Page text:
In my last post, I pondered the extent to which the policies of International institutions and non-government organisations are gender mainstreamed.
But what exactly is gender mainstreaming? Put simply gender mainstreaming is a tool for accomplishing gender equality.
Specifically, the European Commission defines gender mainstreaming at, “the process that integrates, priorities and needs of women and men of all ages in all key development and cooperation policies and specific measures to prevent or compensate for the disadvantages linked to sex with a view to ensuring equality in practice between men and women” (Commission 2003: p6)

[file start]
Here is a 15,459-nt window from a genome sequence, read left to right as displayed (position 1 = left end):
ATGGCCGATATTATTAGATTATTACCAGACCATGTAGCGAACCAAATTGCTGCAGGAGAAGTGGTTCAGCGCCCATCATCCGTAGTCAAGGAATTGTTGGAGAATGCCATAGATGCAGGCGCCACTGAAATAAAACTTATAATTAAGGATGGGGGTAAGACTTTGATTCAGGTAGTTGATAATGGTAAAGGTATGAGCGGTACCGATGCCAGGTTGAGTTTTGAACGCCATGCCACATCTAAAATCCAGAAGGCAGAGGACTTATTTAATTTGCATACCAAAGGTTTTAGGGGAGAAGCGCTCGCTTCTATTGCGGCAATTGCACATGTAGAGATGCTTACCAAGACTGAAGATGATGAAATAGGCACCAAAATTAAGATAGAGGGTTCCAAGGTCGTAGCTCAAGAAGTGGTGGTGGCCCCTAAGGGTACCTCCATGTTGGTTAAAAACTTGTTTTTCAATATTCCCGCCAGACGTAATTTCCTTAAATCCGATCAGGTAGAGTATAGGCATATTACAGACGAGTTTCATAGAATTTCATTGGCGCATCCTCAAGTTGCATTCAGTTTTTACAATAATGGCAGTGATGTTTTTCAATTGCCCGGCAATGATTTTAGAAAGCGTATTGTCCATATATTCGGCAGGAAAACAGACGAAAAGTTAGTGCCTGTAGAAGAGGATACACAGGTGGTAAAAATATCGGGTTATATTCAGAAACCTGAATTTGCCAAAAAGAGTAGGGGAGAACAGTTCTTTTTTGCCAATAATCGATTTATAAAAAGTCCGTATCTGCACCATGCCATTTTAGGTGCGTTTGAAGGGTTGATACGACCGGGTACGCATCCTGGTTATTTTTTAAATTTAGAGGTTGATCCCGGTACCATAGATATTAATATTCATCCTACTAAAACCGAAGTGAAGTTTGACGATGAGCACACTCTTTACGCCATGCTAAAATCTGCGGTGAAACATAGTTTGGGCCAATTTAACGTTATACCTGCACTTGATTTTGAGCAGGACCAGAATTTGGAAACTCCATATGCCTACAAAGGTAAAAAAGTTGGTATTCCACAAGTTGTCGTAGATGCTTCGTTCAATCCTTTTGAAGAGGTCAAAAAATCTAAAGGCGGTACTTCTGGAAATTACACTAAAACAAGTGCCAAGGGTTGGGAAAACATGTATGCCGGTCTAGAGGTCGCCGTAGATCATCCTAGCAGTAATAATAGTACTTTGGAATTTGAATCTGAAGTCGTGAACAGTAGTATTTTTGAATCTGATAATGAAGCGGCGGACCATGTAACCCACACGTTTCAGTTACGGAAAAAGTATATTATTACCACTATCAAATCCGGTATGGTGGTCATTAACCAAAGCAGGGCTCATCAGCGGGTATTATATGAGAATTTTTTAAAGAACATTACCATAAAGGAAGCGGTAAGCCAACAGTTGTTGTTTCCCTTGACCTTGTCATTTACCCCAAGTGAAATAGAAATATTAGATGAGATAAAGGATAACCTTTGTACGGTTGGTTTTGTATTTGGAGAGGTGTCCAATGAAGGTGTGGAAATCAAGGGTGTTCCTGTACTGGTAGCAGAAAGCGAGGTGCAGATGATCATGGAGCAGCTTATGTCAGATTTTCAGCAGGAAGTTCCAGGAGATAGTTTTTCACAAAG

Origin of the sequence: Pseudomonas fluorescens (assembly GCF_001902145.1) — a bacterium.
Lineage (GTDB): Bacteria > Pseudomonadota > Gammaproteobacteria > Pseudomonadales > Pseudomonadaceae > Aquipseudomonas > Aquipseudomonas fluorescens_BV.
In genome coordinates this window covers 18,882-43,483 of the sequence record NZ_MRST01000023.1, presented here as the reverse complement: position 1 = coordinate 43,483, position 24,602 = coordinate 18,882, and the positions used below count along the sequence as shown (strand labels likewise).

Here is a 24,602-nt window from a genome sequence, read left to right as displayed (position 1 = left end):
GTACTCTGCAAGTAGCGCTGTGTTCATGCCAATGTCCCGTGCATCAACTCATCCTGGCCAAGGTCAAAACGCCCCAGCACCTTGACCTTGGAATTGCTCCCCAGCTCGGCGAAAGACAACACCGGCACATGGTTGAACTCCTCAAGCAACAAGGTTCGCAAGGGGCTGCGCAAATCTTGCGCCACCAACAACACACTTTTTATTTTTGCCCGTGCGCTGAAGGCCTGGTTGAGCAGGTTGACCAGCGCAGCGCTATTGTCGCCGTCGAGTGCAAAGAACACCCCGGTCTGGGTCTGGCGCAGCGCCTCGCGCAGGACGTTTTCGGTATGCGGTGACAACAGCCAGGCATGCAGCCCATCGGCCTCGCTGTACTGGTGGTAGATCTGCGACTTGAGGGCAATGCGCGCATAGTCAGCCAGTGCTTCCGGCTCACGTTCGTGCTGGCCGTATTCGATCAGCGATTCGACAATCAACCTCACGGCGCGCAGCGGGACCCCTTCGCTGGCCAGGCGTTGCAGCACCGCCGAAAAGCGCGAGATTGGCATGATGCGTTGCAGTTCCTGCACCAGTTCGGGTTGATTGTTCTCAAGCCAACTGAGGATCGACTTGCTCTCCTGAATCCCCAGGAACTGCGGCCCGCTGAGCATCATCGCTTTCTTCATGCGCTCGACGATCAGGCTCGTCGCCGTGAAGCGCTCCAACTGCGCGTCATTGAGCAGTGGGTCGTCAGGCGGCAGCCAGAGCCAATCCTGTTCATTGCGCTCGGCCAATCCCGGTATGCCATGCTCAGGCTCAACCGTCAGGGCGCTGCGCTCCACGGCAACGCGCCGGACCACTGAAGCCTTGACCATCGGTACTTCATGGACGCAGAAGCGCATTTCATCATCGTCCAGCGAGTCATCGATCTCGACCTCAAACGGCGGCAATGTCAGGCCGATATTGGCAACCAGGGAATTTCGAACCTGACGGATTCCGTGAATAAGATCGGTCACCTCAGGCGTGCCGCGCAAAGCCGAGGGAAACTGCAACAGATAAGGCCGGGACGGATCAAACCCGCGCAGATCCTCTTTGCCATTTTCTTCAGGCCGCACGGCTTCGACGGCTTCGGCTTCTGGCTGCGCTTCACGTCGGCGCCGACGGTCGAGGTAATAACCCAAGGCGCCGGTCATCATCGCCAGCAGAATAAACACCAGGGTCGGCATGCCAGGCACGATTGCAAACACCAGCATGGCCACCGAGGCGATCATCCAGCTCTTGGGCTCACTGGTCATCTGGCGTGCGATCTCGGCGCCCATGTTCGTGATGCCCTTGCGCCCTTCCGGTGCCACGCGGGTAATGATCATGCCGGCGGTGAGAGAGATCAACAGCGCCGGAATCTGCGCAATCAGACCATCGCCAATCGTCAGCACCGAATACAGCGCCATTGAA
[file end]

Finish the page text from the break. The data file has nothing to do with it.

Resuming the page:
Gender mainstreaming has it origins in the 1995, United Nations (UN) Beijing World Conference On Women. The UN called on development development agencies, such as the EU, to mainstream gender in their development programmes.
This meant that rather than add-on development programmes targeting women only, development agencies would seek to achieve gender equality through their development policies.
The concept of gender mainstreaming has been studied by academics at length with a view to
- understanding what it means
- what if anything have donor agencies achieved since agreeing to mainstream their policies
- what it means in practice and whether or not it is measurable
- has it worked and if not why not?
I will try and unpack some of these issues in the coming posts from the point of view of the EU’s development policy towards Uganda.